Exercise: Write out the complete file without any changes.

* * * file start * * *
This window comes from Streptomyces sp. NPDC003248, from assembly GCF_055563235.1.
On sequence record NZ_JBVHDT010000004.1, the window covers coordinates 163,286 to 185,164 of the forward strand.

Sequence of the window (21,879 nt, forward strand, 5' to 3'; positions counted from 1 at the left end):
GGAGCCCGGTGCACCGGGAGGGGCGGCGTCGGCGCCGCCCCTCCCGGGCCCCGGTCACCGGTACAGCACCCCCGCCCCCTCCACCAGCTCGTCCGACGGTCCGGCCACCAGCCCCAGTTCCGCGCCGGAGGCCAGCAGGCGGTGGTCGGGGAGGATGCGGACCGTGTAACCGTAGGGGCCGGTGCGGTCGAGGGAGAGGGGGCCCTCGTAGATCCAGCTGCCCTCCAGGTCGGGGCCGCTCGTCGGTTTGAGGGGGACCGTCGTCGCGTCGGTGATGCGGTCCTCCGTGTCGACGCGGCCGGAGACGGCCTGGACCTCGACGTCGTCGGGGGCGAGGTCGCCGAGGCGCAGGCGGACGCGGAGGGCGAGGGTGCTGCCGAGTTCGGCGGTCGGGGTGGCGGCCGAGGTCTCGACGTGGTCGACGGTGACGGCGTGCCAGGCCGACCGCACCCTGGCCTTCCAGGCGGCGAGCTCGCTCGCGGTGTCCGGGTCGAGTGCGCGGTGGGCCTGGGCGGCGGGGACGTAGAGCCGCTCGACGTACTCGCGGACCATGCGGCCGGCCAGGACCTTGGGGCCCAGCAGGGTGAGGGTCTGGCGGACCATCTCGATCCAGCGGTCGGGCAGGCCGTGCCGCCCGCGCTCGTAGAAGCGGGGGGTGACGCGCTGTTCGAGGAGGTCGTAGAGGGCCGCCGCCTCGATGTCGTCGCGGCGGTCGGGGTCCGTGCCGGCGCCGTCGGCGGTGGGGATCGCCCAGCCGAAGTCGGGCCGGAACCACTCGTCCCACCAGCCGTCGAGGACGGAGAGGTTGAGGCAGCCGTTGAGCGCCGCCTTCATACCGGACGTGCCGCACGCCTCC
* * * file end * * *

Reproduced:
This window comes from Streptomyces sp. NPDC003248, from assembly GCF_055563235.1.
On sequence record NZ_JBVHDT010000004.1, the window covers coordinates 163,286 to 185,164 of the forward strand.

Sequence of the window (21,879 nt, forward strand, 5' to 3'; positions counted from 1 at the left end):
GGAGCCCGGTGCACCGGGAGGGGCGGCGTCGGCGCCGCCCCTCCCGGGCCCCGGTCACCGGTACAGCACCCCCGCCCCCTCCACCAGCTCGTCCGACGGTCCGGCCACCAGCCCCAGTTCCGCGCCGGAGGCCAGCAGGCGGTGGTCGGGGAGGATGCGGACCGTGTAACCGTAGGGGCCGGTGCGGTCGAGGGAGAGGGGGCCCTCGTAGATCCAGCTGCCCTCCAGGTCGGGGCCGCTCGTCGGTTTGAGGGGGACCGTCGTCGCGTCGGTGATGCGGTCCTCCGTGTCGACGCGGCCGGAGACGGCCTGGACCTCGACGTCGTCGGGGGCGAGGTCGCCGAGGCGCAGGCGGACGCGGAGGGCGAGGGTGCTGCCGAGTTCGGCGGTCGGGGTGGCGGCCGAGGTCTCGACGTGGTCGACGGTGACGGCGTGCCAGGCCGACCGCACCCTGGCCTTCCAGGCGGCGAGCTCGCTCGCGGTGTCCGGGTCGAGTGCGCGGTGGGCCTGGGCGGCGGGGACGTAGAGCCGCTCGACGTACTCGCGGACCATGCGGCCGGCCAGGACCTTGGGGCCCAGCAGGGTGAGGGTCTGGCGGACCATCTCGATCCAGCGGTCGGGCAGGCCGTGCCGCCCGCGCTCGTAGAAGCGGGGGGTGACGCGCTGTTCGAGGAGGTCGTAGAGGGCCGCCGCCTCGATGTCGTCGCGGCGGTCGGGGTCCGTGCCGGCGCCGTCGGCGGTGGGGATCGCCCAGCCGAAGTCGGGCCGGAACCACTCGTCCCACCAGCCGTCGAGGACGGAGAGGTTGAGGCAGCCGTTGAGCGCCGCCTTCATACCGGACGTGCCGCACGCCTCC